Inspired by a 1997 trip to see her son’s volunteer work in Africa, Los Altos resident Ellen Clark began the Zimbabwe Run in 2000 to support AIDS orphans in Zimbabwe. Three years later, Clark also created the Sustainable Living Foundation, a nonprofit focused on organizing the Zimbabwe Run and other service projects, alongside her family. This year’s run will take place on March 26 at St. Joseph School.
“We saw Zimbabwe up close and personal on our trip there,” Clark said. “We were so touched by the people and the tragedy of their situation, but [they also had this] ultimate joy because there’s a lot of joy in Africa.”
One of the main philosophies of the foundation is maintaining the joy that Clark first experienced during her trip to Zimbabwe. Both the race and the foundation seek to serve both the children in Zimbabwe and the children in Los Altos through charitable activities.
“It’s two way philanthropy [because we are] helping the orphans in Zimbabwe, [and] the orphanage [is] giving back to us,” Clark said. “[The run] started out small and [has] expanded, but the main philosophy [of] trying to keep it for kids in Africa as well as kids right here [has] always remained.”
Because of the emphasis on two way philanthropy, the run includes an Africa-related art contest, Zimbabwe food tasting and educational booths to increase family participation and shed light on the issues that the orphans of Zimbabwe must face. At the same time, Clark emphasizes the importance of educating Los Altos about Zimbabwe’s multidimensional culture.
“When they come to the meet, I think they’re a little more aware of the country [and] they definitely go away with a positive attitude [because they understand] that Zimbabwe is not all about death, dying and AIDS,” Clark said. “There’s the dance, the food [and] the culture.”
Since the inception of the event, the Zimbabwe Run has attracted greater community awareness and support, as well as many volunteers from local businesses and high schools. Some of the run’s volunteers, the Zimbabwe Run Ambassadors, are Los Altos students. They help promote the event and its cause to the community while encouraging participation.
“The AVID program at Los Altos [and] the National Honor Society are very much involved,” Clark said. “From AVID, I have a group of Zimbabwe Run ambassadors [who] promote [the run] and get people excited to come and [participate in] the events.”
The Zimbabwe Run supports local low-income families as well and encourages participation from all members of the community. This year’s main fundraising project hits close to home, as Clark seeks to provide tutoring for orphans to give them access to education, a guaranteed commodity in California.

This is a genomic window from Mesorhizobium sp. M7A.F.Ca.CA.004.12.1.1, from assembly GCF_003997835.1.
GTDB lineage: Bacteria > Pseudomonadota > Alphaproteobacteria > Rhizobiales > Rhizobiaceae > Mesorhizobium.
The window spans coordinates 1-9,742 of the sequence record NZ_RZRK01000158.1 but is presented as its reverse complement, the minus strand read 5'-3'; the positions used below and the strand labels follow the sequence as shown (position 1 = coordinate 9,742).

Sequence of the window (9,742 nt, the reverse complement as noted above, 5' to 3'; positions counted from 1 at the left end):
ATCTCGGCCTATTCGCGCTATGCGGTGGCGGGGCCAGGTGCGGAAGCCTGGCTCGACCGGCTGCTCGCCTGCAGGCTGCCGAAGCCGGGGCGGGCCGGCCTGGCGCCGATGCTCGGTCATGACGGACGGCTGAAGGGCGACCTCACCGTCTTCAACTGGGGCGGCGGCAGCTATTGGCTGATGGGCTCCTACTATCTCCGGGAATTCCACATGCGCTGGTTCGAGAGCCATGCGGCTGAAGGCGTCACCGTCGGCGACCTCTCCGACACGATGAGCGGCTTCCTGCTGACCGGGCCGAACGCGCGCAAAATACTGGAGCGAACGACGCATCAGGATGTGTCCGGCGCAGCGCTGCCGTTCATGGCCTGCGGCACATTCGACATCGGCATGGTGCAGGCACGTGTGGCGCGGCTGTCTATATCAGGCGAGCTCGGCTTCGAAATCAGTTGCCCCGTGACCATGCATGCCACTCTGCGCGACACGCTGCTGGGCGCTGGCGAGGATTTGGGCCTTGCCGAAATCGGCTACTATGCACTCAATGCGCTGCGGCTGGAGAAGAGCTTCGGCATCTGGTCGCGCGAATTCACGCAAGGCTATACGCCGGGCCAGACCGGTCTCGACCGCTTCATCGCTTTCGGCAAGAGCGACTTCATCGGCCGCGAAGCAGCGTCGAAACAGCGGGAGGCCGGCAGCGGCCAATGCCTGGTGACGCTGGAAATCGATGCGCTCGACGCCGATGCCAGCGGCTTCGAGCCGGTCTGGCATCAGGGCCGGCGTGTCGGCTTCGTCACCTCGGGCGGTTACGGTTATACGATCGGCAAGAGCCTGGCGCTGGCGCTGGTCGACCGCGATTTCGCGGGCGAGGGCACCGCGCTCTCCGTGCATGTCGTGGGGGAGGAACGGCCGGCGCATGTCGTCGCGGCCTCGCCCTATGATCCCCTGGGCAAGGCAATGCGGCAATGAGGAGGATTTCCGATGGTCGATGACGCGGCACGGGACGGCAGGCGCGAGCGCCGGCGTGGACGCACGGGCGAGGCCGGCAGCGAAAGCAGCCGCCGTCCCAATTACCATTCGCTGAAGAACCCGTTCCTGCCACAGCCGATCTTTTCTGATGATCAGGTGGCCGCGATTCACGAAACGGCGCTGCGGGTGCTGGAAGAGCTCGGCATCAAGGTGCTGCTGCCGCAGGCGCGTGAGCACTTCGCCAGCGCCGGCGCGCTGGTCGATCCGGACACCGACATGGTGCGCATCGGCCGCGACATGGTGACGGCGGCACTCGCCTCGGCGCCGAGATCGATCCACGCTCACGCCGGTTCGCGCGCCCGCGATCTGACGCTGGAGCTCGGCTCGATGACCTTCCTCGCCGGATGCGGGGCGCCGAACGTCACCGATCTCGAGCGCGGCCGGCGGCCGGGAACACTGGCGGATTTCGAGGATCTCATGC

“In Zimbabwe, education is not free,” Clark said. “You have to pay [because education is] tuition based, [so] even if you go to a poor bush school, it still costs money. It may only cost you $7 a month, but they can’t afford it. That’s why we [have the saying], give a kid a fish and you feed him for one day, teach a kid to fish and you feed him for a lifetime.”
Ultimately, Clark finds that the fundraising event centers around bringing happiness to both the orphans in Zimbabwe and the children in Los Altos rather than just focusing on money. Trophies for the race are stuffed with Zimbabwe notes of a $100 billion, but the money has lost much of its value as inflation and other factors ended its use.
“I think little kids understand that money doesn’t bring happiness at their own special level because they come and participate in the booths,” Clark said. “We purposely don’t give out prizes [at the booths because] they come for the fun. If people come and have a smile on their face, then we’ve accomplished our goal.”
One of Clark’s most rewarding experiences was her performance of “The Hummingbird and the Forest Fire,” a skit that highlights the importance of any contribution to a greater cause. The original storyline for the act is based on an African folktale. Clark performs the skit at local schools in order to increase awareness about the issues in Zimbabwe.
“[In the story], the little hummingbird goes over and gets a little drop of water and puts out the fire,” Clark said. “The moral of the story is that you don’t have to be big and powerful or have a lot of money to make a difference [because even someone] as small as this hummingbird can make the final difference.”